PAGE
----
Capitol Corridor
Capitol Corridor
Capitol Corridor
University of California
Capitol Corridor

Posts Tagged: mountain lion

Drought is a scapegoat for wildlife in urban areas

Mountain lions' range is the greatest of any large wild terrestrial mammal in the Western Hemisphere. (Photo: Wikimedia Commons)
The California drought is being blamed for increased sightings of wild animals in urban areas, a situation for which humans are more likely responsible, reported Haya El Nasser on Al Jazeera America.

The story said a bear recently wandered into a Little League baseball game in San Luis Obispo and mountain lions are jumping fences in Northern California to kill goats. Experts said the sightings might be unusual, but not abnormal.

For decades, the article said, sprawling development into natural habitats has brought wild animals face to face with humans.

“In many cases, resources along the edge of the suburbs are far more reliable than resources out in the wild, because every year people are going to irrigate their fruit trees. Every year they're going to irrigate their lawns,” said Tom Scott, University of California Cooperative Extension specialist. “Animals are quick to use resources that are available.”

Scott said the drought is taking a toll on wildlife reproduction.

“This is the third year of drought, and that's three bad years of reproduction for wildlife species,” he said. “Wildlife population is starting to decline. It's attrition rather than a catastrophic drop, but if we went through another drought year, who knows?”

Posted on Thursday, June 5, 2014 at 11:03 AM
Tags: bear (2), drought (171), mountain lion (3), Tom Scott (8), wildlife (33)

Incredible journey comes to unfortunate end

A mountain lion tracked with a GPS collar by UC Davis scientists made a two-month, 100-mile trek through San Diego County - skirting highways, the Wild Animal Park and Camp Pendleton beaches - before being shot in April because he raided a farm near the community of Japatul.

The San Diego Union Tribune reported last Saturday on the improbable journey of M56, the moniker by which the lion was known.

The UC Davis Wildlife Health Center began the mountain lion tracking project in 2000, the article said. At first, scientists focused on evaluating the impact of lions on federally protected bighorn sheep in Riverside and San Diego counties. Over time, they also assessed human-lion interactions and patterns of movement.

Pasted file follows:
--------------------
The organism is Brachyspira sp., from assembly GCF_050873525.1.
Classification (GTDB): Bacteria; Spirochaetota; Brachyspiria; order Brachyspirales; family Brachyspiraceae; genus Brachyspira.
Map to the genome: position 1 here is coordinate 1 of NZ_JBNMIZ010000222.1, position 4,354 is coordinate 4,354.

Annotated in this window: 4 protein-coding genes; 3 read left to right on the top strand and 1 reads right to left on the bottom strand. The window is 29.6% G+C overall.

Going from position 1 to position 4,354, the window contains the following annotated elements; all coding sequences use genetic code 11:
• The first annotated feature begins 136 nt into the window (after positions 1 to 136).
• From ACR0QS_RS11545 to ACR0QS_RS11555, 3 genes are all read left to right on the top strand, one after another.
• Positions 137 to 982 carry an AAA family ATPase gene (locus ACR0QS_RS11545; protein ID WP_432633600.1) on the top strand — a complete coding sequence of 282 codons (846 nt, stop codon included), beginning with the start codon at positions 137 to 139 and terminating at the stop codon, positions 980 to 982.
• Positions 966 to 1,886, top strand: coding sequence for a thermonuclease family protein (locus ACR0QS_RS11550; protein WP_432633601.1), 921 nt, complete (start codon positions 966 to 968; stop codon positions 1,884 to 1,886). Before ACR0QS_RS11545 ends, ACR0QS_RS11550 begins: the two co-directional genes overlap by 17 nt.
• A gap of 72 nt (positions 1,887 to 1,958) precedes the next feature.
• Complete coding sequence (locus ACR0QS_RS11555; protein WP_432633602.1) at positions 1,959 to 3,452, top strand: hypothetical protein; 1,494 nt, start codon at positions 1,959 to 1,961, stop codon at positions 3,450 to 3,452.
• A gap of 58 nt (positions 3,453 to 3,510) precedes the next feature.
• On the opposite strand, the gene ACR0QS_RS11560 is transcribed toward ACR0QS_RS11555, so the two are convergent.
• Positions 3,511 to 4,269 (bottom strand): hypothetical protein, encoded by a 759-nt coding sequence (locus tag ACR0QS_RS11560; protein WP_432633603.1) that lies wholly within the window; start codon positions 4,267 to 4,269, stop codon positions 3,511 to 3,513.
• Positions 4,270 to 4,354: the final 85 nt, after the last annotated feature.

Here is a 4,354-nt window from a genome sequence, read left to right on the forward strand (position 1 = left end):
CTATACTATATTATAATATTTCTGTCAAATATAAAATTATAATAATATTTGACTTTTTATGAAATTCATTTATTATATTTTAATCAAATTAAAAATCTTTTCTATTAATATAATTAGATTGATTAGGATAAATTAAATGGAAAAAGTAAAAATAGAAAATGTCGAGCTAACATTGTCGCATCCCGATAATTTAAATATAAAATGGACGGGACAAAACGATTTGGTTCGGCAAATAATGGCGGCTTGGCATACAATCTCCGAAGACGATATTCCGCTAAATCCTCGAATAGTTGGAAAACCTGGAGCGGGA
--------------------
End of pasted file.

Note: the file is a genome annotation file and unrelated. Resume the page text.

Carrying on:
In 10 years, the scientists have collared 53 lions. Twenty-five of those have died from disease, collisions with cars, unlawful hunting and state-approved killings to remove animals deemed a nuisance.

UC Davis veterinarian Winston Vickers told reporter Mike Lee that about 20 adult lions now live in the Santa Ana Mountains, which are almost entirely separated from other habitat by freeways and homes.

The odyssey of M56 surprised scientists.

"We didn’t even have any idea that a mountain lion could travel that far in this fragmented landscape so quickly,” the story quoted Trish Smith, a senior ecologist for The Nature Conservancy in San Diego.

Ultimately, M56 found a farm with six or eight sheep and at least one sheep was killed. If the owner of a deceased domestic animal requests its killer be put down, officials are obligated to do so.

However, in its short life - estimated to be between 18 and 20 months long - M56 did its part for mountain lion conservation. The story said scientists will continue to reference M56's incredible journey for years as they study how people and lions can co-exist.

Read more about mountain lions in California on the Southern California Ecosystem Health Program website.

Mountain lion (Photo: Wikimedia Commons)
Mountain lion (Photo: Wikimedia Commons)

Posted on Monday, June 28, 2010 at 5:33 AM
Tags: mountain lion (3), wildlife (33)

Read more

Webmaster Email: